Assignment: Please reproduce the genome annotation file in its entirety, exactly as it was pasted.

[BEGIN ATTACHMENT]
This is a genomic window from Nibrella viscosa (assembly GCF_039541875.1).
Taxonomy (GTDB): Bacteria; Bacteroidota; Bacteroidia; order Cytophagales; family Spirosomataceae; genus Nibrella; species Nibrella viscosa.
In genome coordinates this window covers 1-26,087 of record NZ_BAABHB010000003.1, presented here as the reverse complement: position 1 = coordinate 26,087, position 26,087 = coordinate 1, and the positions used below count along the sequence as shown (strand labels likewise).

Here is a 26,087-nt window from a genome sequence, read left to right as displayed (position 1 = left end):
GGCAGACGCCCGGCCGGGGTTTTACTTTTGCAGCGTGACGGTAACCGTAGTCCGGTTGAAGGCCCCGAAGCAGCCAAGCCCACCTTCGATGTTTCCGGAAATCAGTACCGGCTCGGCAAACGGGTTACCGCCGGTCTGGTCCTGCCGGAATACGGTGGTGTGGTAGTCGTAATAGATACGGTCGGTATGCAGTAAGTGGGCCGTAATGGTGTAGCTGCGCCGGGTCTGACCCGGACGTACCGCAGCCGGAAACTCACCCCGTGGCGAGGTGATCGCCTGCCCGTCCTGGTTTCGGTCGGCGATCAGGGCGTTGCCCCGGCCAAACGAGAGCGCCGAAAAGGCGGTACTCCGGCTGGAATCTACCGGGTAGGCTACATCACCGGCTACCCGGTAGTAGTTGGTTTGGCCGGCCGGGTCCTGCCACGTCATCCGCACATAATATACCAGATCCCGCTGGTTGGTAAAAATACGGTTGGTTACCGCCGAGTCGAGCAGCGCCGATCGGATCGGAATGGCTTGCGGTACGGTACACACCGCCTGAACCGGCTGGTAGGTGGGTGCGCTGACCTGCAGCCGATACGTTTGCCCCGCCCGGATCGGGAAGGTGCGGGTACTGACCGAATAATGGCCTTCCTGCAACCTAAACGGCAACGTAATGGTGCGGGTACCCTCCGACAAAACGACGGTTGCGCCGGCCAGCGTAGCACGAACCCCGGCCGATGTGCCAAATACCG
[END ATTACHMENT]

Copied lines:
This is a genomic window from Nibrella viscosa (assembly GCF_039541875.1).
Taxonomy (GTDB): Bacteria; Bacteroidota; Bacteroidia; order Cytophagales; family Spirosomataceae; genus Nibrella; species Nibrella viscosa.
In genome coordinates this window covers 1-26,087 of record NZ_BAABHB010000003.1, presented here as the reverse complement: position 1 = coordinate 26,087, position 26,087 = coordinate 1, and the positions used below count along the sequence as shown (strand labels likewise).

Here is a 26,087-nt window from a genome sequence, read left to right as displayed (position 1 = left end):
GGCAGACGCCCGGCCGGGGTTTTACTTTTGCAGCGTGACGGTAACCGTAGTCCGGTTGAAGGCCCCGAAGCAGCCAAGCCCACCTTCGATGTTTCCGGAAATCAGTACCGGCTCGGCAAACGGGTTACCGCCGGTCTGGTCCTGCCGGAATACGGTGGTGTGGTAGTCGTAATAGATACGGTCGGTATGCAGTAAGTGGGCCGTAATGGTGTAGCTGCGCCGGGTCTGACCCGGACGTACCGCAGCCGGAAACTCACCCCGTGGCGAGGTGATCGCCTGCCCGTCCTGGTTTCGGTCGGCGATCAGGGCGTTGCCCCGGCCAAACGAGAGCGCCGAAAAGGCGGTACTCCGGCTGGAATCTACCGGGTAGGCTACATCACCGGCTACCCGGTAGTAGTTGGTTTGGCCGGCCGGGTCCTGCCACGTCATCCGCACATAATATACCAGATCCCGCTGGTTGGTAAAAATACGGTTGGTTACCGCCGAGTCGAGCAGCGCCGATCGGATCGGAATGGCTTGCGGTACGGTACACACCGCCTGAACCGGCTGGTAGGTGGGTGCGCTGACCTGCAGCCGATACGTTTGCCCCGCCCGGATCGGGAAGGTGCGGGTACTGACCGAATAATGGCCTTCCTGCAACCTAAACGGCAACGTAATGGTGCGGGTACCCTCCGACAAAACGACGGTTGCGCCGGCCAGCGTAGCACGAACCCCGGCCGATGTGCCAAATACCG